Cats have many lives, but not quite in lore of old

I moved into town several years ago after living in rural areas for quite some time. While my two feline friends had access to the great outdoors living in the country, I made the decision to keep them safe inside once I relocated to the city. The neighbor I shared my backyard fence with at the time had two large outdoor cats, a very dominant orange male and a quieter female.

“Orangey,” as I cleverly named him, was an instigator who loved to agitate my indoor cats. He would come up to my front glass door, hissing and squalling, followed by pawing and slamming his body into the door. He would yowl at night and frequently use my garden as camouflage to capture wild birds. I was frustrated with the animal and his owners but resigned myself to the fact that this was a condition of living in close proximity to others.

Needless to say, I was pleased when the neighbors moved out of the house earlier this year, taking their cats with them. However, my peaceful backyard soon became noisy again as the new tenants arrived, bringing kids, a dog and a large white cat. “Whitey” would venture over the fence on occasion to inspect my backyard but typically stayed away.

That was until my little friend Bennie showed up on my porch this past spring.

Bennie is a young cat who wiggled his way into my heart even though I had decided I’d take in no more cats prior to his arrival. (I’m such a pushover for a cute, homeless kitten.) When I began feeding Bennie on the back porch, I would catch glimpses of Whitey in my yard as he came over to help himself to the cat food. At first, he would scramble away as I tried shooing him home, but then he became increasingly brazen as time went on.

And then he began picking on Bennie. The big albino fur ball would chase the young cat away, not only from the food bowl, but my yard as well. Bennie became fearful of Whitey, often cowering under the blanket on a porch chair or jumping up on the roof to elude his aggressor. The situation escalated in the past couple of weeks when Whitey’s owners moved out of the house and left the cat to fend for himself.

For some strange reason, I seem to attract cats. I guess they intuitively know I am a pushover, that I will not let an animal go hungry or thirsty. I do not know why, but I seem to beckon felines that need my help on their journey. Whether I liked it or not, I knew I was entrusted to care for Whitey until I figured out an alternative plan.

Since his family left, Whitey has pretty much taken up residence in my front yard. His constant presence on the porch chair is unnerving for not only Bennie, but my house cats as well. When I first saw Whitey from a distance, I surmised he was an adult cat, still lithe enough to carry a bird in its mouth. However, when I eventually saw him up close, his demeanor portrayed an old man.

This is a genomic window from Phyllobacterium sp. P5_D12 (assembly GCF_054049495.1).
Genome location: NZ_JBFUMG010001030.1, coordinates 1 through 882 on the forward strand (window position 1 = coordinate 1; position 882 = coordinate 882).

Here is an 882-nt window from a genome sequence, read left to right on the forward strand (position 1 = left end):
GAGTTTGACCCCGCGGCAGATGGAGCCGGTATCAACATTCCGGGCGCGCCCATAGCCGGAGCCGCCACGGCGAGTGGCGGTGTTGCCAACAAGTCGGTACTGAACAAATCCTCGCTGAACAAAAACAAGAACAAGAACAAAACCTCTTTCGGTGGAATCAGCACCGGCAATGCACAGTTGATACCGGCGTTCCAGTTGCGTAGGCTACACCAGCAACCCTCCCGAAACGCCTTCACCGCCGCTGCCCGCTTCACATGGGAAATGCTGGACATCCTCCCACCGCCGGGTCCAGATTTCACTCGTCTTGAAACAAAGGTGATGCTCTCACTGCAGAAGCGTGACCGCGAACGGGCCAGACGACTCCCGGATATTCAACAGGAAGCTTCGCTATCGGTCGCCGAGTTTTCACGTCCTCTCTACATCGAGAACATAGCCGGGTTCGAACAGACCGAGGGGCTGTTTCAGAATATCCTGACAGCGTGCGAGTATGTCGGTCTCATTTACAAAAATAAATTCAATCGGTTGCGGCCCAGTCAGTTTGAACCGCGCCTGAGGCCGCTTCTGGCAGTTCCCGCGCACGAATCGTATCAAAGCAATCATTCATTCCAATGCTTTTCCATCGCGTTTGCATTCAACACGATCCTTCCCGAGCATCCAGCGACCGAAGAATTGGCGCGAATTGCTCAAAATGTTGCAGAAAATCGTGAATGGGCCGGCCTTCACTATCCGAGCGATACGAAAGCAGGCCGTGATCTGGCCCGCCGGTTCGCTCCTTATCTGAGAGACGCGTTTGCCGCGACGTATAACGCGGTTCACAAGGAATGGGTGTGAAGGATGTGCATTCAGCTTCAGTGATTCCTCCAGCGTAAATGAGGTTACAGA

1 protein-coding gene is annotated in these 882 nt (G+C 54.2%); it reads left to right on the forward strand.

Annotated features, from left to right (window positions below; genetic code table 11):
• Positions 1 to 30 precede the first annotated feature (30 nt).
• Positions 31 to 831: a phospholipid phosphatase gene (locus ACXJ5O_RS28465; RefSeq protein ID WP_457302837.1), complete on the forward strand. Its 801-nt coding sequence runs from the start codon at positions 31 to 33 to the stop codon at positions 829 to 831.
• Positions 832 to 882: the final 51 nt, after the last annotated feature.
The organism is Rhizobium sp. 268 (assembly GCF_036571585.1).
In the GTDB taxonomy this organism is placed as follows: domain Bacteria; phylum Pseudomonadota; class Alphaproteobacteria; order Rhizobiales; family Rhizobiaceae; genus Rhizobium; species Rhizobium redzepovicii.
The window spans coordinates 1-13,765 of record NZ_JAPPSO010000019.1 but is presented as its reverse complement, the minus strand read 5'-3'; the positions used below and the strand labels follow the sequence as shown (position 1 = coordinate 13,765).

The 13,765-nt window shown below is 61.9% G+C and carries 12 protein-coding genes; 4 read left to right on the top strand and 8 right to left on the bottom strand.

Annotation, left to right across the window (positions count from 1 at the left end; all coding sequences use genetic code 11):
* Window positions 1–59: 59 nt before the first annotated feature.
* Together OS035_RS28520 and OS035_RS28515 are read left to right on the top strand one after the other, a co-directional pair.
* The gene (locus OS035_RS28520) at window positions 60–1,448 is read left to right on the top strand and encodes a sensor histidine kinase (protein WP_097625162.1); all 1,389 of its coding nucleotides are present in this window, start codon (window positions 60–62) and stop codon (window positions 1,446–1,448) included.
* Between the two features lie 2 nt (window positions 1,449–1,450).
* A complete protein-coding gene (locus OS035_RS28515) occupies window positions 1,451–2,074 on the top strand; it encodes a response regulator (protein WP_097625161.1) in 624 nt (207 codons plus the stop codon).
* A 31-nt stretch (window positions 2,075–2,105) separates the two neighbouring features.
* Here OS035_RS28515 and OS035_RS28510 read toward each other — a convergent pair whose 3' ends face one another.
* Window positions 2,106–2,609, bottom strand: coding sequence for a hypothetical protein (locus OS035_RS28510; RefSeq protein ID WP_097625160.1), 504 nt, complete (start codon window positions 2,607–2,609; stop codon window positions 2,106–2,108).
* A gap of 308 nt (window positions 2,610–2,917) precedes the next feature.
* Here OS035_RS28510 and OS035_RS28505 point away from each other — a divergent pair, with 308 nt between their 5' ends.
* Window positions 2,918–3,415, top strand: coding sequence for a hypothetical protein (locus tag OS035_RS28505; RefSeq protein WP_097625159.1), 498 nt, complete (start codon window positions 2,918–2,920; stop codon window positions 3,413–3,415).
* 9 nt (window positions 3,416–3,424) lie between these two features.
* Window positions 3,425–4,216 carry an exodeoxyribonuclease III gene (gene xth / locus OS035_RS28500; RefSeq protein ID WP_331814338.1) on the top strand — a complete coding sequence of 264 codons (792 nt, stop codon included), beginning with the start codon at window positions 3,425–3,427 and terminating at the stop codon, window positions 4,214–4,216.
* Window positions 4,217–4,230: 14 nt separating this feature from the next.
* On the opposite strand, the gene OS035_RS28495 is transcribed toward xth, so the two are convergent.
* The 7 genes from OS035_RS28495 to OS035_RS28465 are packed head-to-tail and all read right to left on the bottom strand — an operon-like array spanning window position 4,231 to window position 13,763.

It is often hard to determine a cat’s age from observation because many felines age gracefully without physical features such as gray hair. In the case of Whitey, though, I surmise he is probably in his golden years by his facial attributes, especially around the eyes. He has a demanding, loud yowl — not a meow — when he wants your attention, as he rubs his thickcoated body on any nearby leg.

While I am irritated with the beast because of his aggression toward Bennie, I also feel remorse as I sense his loneliness and anxiety over losing his family. It is perplexing to me, again, as to why people abandon their pets. Apparently, I do not share the same sentiment as others in caring for an animal for its entire life. I understand that people’s lives change, however, I will never comprehend abandoning a family pet to fend for itself.

If Whitey had been nice to Bennie, I imagine I could have cared for the lonely soul, but he continued to harass him. Fortunately, a friend of my daughter’s stopped by recently and, after hearing his story and spending some time with Whitey, decided to take him home. He is settling in nicely in his new home, adjusting to a different lifestyle and family. As for Bennie, he finally came off the roof and is getting back to normal, glad to have his favorite chair to sit in once again.

■ Charlé Thibodeau has been a passionate pet caregiver for more than 30 years. If you have a pets question you would like Thibodeau to answer in her column, email .(JavaScript must be enabled to view this email address).


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